A battle has been unfolding on a quiet rural street in Saanich. On one side, the people who have been calling that street home for more than two years. On the other side, a landowner who has been clearing his lot in order board horses and move a mobile home onto the property.
Drew Henson lives beside the lot that is being cleared and shot video of his new neighbour pushing trees over with his excavator, often past the dinner hour.
“He took at least 100 trees last weekend,” said Henson. "We've been told he has absolutely no permits on the property but a blasting permit."
Darian Gondor owns the property at the centre of the dispute on Meadowbrook Ridge. He claims he’s allowed to clear the land because he’s doing it under the Right to Farm Act, in order to board his horses.
"This is the starting parts of developing a farm,” Gondor told CTV News. “The first stage of developing any farm is land clearing.”
Gondor provided CTV News with a District of Saanich document that made reference to active tree permits for his property. Those documents were dated 2015, well before Gondor owned the property. When asked if those permits are still in place, he said he believes them to still be active.
When CTV News went to the District of Saanich for clarification, we received this statement:
"For the past several months, Saanich staff have been working with a property owner on Meadowbrook Ridge to facilitate appropriate blasting, tree, and deposit-of-fill permits. On August 30, 2019, staff determined that the owner had proceeded with significant activities without the required permits.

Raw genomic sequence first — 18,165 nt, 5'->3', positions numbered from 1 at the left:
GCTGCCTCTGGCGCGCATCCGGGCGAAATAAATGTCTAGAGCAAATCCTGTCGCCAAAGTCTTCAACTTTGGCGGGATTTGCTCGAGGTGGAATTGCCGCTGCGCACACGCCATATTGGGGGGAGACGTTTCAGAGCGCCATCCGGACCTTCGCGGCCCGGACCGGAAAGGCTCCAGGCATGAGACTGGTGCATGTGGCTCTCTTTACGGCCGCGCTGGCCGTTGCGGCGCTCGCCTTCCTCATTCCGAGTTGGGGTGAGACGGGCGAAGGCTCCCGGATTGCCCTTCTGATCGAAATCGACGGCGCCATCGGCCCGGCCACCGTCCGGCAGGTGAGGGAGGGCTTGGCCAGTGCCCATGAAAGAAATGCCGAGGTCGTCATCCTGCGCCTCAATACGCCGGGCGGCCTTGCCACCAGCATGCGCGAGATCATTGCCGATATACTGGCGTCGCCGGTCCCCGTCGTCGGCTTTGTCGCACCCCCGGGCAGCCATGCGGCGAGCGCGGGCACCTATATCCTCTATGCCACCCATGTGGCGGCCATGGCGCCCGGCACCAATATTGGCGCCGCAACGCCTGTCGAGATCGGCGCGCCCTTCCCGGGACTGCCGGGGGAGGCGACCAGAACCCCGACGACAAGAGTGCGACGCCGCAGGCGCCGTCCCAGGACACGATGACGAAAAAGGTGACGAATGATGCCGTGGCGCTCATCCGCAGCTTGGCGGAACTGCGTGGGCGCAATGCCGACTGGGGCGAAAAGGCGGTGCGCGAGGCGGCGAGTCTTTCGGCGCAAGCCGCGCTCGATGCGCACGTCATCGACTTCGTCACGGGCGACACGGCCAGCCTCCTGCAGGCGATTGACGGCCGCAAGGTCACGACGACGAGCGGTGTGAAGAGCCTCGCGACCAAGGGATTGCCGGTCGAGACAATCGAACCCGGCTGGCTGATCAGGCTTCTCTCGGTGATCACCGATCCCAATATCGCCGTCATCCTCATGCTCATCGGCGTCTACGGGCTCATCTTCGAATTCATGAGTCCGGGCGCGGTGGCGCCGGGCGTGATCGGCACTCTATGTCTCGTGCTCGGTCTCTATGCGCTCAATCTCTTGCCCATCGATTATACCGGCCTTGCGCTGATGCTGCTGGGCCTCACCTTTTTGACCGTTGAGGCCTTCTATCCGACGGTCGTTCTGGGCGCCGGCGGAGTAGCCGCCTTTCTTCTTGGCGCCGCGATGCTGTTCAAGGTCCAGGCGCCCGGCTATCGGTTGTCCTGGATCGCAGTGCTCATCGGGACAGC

We are taking these bylaw contraventions seriously and as such have conducted numerous inspections of the property and issued stop work orders to the property owner. Construction activities have continued in spite of this. Saanich is currently evaluating its legal options, and intends to take legal action to deal with the unpermitted activities on the property."
Gondor claims those stop-work orders, have been removed from his property.
"There has been stop-work orders on the property for what I understand but they've been removed from the property,” he said.
When asked who removed them, he said he can only assume it was Saanich bylaw officers and claims it was not him. Whoever did remove those posted stop-work orders doesn’t really matter. What does, according to the District of Saanich, is that the orders are still in effect.
Also concerning for neighbours is how the property is being backfilled.
"Starting in June he started to dump household demolition,” said Henson. “It contained concrete, rebar, plastics, tin, [a] car radiator.”
Gondor acknowledges there have been a few loads of what he calls illegal dumping on the property but they were dealt with right away.
“The way we handled that,” said Gondor. “If it was contaminated, it’s put back into a truck and it’s removed from the property.”
The District of Saanich told CTV News that if the stop-work orders continue to be ignored, the next step for the District will be legal action.